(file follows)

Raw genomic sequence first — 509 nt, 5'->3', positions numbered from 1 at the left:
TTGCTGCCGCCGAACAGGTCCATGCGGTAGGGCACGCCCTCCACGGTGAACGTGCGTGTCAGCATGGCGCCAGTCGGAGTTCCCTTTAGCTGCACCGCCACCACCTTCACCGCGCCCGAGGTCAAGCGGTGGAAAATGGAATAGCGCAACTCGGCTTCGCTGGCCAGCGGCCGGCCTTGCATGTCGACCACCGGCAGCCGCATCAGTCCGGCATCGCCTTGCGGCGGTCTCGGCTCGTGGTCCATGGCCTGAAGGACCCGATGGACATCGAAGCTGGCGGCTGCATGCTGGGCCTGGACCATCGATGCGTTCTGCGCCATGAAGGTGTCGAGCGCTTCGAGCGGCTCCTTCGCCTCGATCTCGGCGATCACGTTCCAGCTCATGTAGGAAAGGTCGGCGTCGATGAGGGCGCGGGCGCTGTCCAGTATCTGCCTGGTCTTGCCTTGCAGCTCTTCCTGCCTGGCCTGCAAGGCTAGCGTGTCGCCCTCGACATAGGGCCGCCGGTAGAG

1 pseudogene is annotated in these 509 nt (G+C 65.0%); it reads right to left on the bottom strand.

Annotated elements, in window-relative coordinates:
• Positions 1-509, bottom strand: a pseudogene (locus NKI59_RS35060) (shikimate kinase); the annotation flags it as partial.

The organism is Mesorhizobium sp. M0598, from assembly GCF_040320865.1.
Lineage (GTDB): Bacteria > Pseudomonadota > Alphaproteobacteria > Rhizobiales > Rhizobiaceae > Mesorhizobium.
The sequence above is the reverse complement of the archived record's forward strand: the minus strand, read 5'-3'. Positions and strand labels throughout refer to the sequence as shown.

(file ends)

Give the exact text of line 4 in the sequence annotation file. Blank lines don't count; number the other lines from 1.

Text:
Annotated elements, in window-relative coordinates: